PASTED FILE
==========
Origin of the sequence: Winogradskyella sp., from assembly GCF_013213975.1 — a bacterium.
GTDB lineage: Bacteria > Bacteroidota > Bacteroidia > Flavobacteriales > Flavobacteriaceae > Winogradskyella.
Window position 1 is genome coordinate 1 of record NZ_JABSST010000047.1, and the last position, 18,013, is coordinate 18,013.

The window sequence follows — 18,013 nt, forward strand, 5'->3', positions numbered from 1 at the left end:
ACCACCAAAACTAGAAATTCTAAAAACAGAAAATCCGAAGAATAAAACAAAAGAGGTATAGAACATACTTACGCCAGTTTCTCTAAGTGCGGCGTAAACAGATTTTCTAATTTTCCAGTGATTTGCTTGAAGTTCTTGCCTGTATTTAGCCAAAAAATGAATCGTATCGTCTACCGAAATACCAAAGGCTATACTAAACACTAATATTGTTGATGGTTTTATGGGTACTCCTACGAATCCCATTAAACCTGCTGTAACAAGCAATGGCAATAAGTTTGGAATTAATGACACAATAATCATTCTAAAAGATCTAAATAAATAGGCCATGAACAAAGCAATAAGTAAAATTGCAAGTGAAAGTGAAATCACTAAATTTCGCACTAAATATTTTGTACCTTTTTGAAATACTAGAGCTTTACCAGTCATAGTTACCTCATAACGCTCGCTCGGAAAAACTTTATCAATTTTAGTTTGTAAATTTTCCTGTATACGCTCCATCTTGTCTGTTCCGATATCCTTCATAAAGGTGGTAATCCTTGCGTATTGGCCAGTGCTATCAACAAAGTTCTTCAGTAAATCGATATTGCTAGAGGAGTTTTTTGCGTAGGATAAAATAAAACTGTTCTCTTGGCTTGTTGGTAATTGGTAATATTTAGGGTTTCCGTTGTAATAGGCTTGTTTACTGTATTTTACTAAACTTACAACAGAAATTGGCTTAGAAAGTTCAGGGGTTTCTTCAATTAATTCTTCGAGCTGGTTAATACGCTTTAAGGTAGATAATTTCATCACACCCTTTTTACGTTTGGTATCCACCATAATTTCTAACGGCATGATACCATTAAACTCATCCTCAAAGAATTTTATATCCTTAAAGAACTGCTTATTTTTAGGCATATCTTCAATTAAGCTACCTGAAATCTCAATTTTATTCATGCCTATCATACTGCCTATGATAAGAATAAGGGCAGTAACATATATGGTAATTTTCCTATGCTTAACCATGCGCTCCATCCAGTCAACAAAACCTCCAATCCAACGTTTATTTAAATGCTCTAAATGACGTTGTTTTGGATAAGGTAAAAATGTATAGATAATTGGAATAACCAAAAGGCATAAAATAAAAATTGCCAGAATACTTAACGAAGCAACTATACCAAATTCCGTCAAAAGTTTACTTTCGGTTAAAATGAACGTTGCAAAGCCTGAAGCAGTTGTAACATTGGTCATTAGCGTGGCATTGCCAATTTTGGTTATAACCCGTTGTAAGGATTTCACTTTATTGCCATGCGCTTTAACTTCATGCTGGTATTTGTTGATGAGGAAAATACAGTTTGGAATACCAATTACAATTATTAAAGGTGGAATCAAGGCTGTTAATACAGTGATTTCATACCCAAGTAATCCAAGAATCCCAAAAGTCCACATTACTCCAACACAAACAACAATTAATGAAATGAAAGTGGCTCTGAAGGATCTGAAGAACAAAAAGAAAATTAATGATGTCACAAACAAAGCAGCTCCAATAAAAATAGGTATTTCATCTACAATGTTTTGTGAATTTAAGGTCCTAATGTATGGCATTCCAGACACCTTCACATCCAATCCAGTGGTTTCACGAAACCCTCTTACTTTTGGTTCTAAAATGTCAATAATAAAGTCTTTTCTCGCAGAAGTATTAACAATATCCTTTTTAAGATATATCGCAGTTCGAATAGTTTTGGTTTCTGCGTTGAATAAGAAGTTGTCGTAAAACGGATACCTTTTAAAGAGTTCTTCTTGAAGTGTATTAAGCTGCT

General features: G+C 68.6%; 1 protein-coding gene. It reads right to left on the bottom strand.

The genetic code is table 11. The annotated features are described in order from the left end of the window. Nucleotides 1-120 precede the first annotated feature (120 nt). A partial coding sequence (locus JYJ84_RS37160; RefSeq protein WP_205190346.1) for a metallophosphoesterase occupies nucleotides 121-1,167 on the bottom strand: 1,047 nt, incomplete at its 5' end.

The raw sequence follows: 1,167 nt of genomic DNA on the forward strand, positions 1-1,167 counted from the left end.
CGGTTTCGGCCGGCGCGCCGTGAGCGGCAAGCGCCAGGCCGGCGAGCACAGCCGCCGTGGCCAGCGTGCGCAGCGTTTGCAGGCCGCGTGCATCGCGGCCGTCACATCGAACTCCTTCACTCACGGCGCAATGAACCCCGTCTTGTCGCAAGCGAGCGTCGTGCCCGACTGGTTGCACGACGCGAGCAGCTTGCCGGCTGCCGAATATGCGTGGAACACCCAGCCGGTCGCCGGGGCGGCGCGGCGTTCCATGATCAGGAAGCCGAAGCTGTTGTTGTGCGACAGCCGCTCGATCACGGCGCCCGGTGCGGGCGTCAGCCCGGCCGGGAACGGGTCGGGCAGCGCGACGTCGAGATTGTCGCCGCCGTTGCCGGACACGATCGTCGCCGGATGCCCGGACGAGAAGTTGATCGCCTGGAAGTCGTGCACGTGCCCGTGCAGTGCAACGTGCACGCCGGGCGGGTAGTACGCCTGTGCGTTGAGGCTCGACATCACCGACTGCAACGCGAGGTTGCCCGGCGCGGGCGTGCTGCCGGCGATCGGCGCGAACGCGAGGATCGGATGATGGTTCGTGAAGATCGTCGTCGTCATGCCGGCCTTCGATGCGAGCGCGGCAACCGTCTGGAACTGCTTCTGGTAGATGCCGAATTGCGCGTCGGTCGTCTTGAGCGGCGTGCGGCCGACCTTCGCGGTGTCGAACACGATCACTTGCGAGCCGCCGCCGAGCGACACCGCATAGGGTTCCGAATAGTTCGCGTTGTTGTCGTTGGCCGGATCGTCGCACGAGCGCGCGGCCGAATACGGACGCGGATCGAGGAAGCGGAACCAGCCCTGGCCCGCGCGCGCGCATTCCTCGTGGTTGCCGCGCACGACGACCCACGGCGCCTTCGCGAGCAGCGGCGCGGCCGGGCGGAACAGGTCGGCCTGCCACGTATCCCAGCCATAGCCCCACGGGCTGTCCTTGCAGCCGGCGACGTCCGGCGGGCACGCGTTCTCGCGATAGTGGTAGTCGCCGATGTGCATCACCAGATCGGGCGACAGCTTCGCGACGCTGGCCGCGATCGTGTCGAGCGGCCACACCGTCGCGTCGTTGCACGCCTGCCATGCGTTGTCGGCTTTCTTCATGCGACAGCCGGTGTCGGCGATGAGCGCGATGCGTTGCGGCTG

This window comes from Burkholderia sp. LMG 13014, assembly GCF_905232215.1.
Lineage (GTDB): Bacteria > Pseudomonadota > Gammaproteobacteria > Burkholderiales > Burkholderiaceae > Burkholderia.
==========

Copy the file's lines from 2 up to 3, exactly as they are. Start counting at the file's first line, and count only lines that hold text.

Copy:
GTDB lineage: Bacteria > Bacteroidota > Bacteroidia > Flavobacteriales > Flavobacteriaceae > Winogradskyella.
Window position 1 is genome coordinate 1 of record NZ_JABSST010000047.1, and the last position, 18,013, is coordinate 18,013.